Wed. Jul 24th, 2024

The Post-war Italy

Around the 1940s, Mussolini’s fascist government in Italy began to fall. The tumble gave birth to works in the style of neorealism, cinema that presents the reality of post-war Italy. Directors such as Giuseppe De Santis and Roberto Rosselini became figures who played an important role in neorealism. In the next half-decade, many Italian artists slowly abandoned the principles of neorealism.

They turned to adaptations of classic Hollywood styles. It is synonymous with structured narrative and conclusion. On the other hand, Federico Fellini comes with La Dolce Vita, one of the films that emerged in this transitional era. The film is one of the milestones in the director’s career as a filmmaker with surreal material that questions changes in the order of morality and values.

The film is listed in the 100 best world cinema versions of Empire, a well-known magazine in England. Fellini opens the film with a strikingly satirical scene in which a helicopter hovering in the air carries a statue of Jesus. The helicopter passed through the ruins, past St. Peter’s Basilica, until it came to a group of bikini-clad women sunbathing. At such a moment, the film highlights the daily life of Marcello, a journalist who often interacts with celebrities in the showbiz world.

He harbored anxiety about his dream of dwelling in the world of literature and publishing his novel behind his glittering field of coverage. In addition, he also has a somber romance with his self-pity lover, Emma. On the other hand, Marcello also fell in love with Maddalena, seduced by a Hollywood actress who was visiting Italy, Sylvia.


Most film philosophers interpret the neorealism style as a cinema replicating reality. That includes using amateur actors and shooting outside the studio to get real sequences. In the film, Fellini denies these two elements. However, most of the setting in La Dolce Vita Fellini is taken in the studio. For example, he highlights the scene of Maddalena and Marcello escort a sex worker to his flooded apartment.

Fellini represents the massive background of the construction of a new building and the ambiance of the voices of construction workers in many scenes. This situation contrasts with Marcello’s everyday world of being like Via Veneto roadside cafes and bars. There is a display of the polarity of the Italian face at the time, which simultaneously resonates with the dichotomy of Marcello’s journey.

Perhaps, Fellini did it related to his past. In terms of background, Fellini grew up as a filmmaker in the era of Italian neorealism. He wrote the screenplay for Rome, Open City, an early neorealism film that gained worldwide attention. Fellini’s surreal sequences are also applied to the Marcello with Sylvia scene in Fontana di Trevi. In the scene at the iconic fountain, the nighttime setting suddenly changes to morning in an instant, and the fountain is dead.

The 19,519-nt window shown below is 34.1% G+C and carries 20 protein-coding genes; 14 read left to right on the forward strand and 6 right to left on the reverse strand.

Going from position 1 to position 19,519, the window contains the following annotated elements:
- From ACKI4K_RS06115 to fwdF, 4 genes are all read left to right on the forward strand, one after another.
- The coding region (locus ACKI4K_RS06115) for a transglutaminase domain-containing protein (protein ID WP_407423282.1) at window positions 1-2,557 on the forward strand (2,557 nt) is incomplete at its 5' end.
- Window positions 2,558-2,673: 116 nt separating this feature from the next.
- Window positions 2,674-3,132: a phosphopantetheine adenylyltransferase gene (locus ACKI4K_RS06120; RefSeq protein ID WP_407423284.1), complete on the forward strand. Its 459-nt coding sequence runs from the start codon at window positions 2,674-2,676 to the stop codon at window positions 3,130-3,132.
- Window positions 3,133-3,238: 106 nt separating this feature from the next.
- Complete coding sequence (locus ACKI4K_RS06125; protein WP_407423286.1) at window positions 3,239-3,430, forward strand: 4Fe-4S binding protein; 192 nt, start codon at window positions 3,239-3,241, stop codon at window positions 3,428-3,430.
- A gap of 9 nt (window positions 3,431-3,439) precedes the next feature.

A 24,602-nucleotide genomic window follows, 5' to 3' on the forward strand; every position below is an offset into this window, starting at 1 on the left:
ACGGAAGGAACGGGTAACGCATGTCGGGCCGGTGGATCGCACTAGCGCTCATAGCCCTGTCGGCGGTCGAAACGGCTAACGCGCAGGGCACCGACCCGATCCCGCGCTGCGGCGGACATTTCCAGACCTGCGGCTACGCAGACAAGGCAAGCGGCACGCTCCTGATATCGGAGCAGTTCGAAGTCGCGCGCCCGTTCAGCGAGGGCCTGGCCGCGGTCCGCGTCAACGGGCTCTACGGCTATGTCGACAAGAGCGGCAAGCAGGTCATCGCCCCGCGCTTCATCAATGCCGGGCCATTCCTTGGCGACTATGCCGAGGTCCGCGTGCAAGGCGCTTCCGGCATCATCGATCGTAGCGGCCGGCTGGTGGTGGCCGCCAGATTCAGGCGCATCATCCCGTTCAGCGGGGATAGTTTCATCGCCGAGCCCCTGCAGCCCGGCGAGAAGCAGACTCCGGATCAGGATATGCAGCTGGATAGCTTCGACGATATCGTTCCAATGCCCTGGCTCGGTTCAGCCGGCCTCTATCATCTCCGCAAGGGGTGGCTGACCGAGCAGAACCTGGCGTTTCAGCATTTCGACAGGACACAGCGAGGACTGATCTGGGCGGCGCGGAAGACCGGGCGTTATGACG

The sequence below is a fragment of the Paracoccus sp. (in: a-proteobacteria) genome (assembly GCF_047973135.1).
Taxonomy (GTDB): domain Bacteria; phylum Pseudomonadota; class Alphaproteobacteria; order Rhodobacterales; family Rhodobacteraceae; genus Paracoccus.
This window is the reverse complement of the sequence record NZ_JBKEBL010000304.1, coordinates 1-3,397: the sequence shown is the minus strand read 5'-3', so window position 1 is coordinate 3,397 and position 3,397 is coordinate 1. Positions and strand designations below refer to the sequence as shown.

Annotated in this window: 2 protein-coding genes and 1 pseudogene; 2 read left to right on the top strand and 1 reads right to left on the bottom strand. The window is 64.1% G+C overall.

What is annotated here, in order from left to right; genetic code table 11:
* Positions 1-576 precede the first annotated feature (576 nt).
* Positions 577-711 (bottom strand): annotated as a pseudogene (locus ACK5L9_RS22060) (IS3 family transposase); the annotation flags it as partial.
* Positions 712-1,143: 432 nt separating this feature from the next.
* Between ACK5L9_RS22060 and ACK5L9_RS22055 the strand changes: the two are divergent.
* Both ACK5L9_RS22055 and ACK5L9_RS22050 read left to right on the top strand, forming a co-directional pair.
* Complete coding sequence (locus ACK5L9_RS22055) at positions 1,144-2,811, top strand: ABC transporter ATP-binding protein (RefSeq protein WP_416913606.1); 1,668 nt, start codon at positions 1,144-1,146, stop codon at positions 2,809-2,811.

In the minds of the audience, it leaves whether it is just a dream and the protagonist’s imagination or the two of them soaking up the night in Trevi. Another picture arrangement is when Marcello, who has worked in advertising, has a party with his colleagues at a house by the beach.


In the end, all the characters head to the beach while seeing the fishermen dragging the dead jumbo stingray. Not far from the point of finding the fish, there was a woman Marcello had met at a restaurant, Paola. She told Marcello that she was not from where she is now living. She often misses her place of origin. It could be that the location of the beach of the fish fishermen indicates the area of origin of Paola.

However, Marcello, in a semi-conscious state, did not realize that. The woman across from him was Paola, whom he had met before. On the other hand, one of the contributions of the term La Dolce Vita in journalism may be the paparazzi. The term refers to celebrity stalker photographers and often crosses ethical lines. It became a play on the name of the character Paparazzo, Marcello’s tandem partner on the field.

His name allegedly comes from the word mosquito in Italian. Unlike the title, which more or less means the sweetness of life, the film offers more tragedy but irony amidst the glittering inserts of Via Veneto. The death of Marcello’s best friend and mentor, Steiner, became a tragedy that Fellini presented thickly. He is an intellectual who does not seem to have the problems of most people’s lives.

However, he ended his life tragically. Throughout the film, Fellini displays a lot of the behavior of the paparazzi, who, without empathy for hunting photos, are often celebrities.

A Sweet Resolution